Methods and Perspectives in Intellectual Property
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Methods and Perspectives in Intellectual Property

Edited by Graeme B. Dinwoodie

The diversity of methods used and perspectives displayed in intellectual property law scholarship is now quite vast. This book brings together scholars from around the globe to discuss these methods and provide insights into how they are best used.
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Chapter 11: PPPs in global IP (public & ndash;private partnerships in global intellectual property)

Margaret Chon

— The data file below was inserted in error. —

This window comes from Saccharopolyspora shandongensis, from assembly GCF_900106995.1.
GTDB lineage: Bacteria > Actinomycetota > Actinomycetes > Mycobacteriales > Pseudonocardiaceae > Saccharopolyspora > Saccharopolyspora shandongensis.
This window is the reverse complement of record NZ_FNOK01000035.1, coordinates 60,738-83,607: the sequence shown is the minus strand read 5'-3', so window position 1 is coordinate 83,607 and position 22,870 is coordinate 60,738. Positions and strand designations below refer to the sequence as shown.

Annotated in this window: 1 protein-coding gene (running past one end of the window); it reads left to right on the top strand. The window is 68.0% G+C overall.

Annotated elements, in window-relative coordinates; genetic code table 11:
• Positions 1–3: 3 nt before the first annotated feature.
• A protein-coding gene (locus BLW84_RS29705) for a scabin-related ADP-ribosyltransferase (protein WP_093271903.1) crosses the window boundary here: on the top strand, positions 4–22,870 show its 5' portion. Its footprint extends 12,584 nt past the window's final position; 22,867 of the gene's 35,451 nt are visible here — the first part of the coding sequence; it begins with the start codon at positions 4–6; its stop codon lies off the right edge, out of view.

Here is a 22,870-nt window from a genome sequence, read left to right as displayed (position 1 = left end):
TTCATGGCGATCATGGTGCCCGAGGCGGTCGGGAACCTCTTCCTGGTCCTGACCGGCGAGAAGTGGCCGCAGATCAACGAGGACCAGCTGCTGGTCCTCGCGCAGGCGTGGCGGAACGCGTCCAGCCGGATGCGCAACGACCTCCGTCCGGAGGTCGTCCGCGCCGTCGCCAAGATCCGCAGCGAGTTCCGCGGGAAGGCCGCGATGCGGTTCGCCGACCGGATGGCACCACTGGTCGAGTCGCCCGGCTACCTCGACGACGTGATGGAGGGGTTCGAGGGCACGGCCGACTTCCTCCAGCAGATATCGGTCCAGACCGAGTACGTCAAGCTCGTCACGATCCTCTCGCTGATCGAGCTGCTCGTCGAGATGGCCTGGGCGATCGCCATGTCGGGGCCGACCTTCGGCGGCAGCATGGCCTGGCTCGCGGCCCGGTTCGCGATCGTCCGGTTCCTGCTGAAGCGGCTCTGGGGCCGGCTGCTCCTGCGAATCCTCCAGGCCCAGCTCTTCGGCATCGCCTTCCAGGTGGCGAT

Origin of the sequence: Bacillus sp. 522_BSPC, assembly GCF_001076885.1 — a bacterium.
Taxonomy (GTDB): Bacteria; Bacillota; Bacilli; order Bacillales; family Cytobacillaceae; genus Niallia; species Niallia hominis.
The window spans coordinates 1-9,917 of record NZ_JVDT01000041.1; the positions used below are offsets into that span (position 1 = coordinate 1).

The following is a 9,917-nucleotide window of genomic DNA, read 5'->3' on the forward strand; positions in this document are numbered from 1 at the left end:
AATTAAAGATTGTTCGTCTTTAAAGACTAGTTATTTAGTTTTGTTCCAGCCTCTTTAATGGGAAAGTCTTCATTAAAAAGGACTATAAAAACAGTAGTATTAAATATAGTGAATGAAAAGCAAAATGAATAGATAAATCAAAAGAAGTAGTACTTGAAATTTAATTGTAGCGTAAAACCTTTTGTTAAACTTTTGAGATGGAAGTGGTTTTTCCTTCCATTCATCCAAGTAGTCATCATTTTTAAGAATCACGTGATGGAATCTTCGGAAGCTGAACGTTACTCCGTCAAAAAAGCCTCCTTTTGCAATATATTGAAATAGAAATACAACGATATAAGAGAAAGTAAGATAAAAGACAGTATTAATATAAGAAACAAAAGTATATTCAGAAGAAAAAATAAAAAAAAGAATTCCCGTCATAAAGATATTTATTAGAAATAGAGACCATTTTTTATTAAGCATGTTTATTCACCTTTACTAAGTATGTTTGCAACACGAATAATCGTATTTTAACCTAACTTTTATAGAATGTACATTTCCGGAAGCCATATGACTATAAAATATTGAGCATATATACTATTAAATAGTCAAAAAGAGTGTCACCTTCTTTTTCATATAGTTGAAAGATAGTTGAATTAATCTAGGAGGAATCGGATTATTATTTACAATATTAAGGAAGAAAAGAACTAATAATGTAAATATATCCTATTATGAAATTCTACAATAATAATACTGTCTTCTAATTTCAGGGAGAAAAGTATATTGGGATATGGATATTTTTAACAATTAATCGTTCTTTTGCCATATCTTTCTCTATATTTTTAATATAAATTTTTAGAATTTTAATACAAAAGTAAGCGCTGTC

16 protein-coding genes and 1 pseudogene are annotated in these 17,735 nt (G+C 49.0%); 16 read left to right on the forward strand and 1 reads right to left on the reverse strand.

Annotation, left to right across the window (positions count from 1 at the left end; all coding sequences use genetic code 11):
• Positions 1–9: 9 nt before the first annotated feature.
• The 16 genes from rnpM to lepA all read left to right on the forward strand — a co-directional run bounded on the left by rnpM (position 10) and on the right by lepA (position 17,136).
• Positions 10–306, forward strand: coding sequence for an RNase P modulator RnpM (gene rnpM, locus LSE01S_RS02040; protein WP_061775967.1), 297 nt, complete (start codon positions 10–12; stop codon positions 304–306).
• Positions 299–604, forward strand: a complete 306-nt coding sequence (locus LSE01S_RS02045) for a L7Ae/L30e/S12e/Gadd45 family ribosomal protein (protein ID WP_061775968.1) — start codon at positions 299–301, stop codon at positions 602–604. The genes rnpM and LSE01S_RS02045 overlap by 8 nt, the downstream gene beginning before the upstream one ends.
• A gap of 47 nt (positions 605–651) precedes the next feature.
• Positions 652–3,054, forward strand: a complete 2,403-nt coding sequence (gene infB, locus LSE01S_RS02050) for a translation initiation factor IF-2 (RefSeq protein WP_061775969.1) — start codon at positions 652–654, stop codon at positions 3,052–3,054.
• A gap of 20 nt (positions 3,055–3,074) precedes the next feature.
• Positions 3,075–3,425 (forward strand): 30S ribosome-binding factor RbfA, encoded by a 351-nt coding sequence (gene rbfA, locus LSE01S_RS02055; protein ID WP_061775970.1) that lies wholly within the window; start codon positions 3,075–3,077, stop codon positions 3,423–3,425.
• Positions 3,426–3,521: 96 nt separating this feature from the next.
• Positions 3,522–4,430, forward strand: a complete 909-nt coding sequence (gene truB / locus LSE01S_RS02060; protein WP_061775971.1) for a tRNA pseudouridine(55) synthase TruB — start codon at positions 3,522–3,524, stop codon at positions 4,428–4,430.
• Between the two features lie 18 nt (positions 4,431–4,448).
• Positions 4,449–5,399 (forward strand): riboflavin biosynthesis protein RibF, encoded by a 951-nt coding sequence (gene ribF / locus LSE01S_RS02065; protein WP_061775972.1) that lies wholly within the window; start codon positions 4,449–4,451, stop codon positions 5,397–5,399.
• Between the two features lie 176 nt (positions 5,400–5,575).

Public–private partnerships (PPPs or P3s) specializing in development policy must contend with the highly intellectual property (IP)-intensive nature of knowledge production. Often produced in the European Union, North America and other developed country markets, IP-protected knowledge goods bear significant global distributional consequences. High uncertainty, risk and cost may be associated with research, development and commercialization of complex creations or innovations (hereinafter simply referred to as innovations), whether for industrialized or developing country sectors – thus these PPPs may respond to particular market failures in the production of these goods. Moreover, governments or intergovernmental organizations (IGOs) may lack sufficient resources to provide full material support or, importantly, distributional mechanisms for these innovations – thus these PPPs also may address government failures in the production and dissemination of public goods for key areas such as agriculture, education or public health. Pharmaceutical innovations, for example, are typically privatized through the exclusive rights provided by patents, associated know-how and drug safety regimes. Firms producing these kinds of innovations increasingly collaborate with non-governmental organizations (NGOs) and IGOs via PPPs. PPPs thus address global disease burdens in neglected (typically developing country) markets. These recent solutions to market and government failures have been especially impactful in global health policy, resulting not only in macro changes to the treaty structure of the World Trade Organization (WTO) but also micro changes in the institutional structures of non-profit pharmaceutical patent owners, such as universities.

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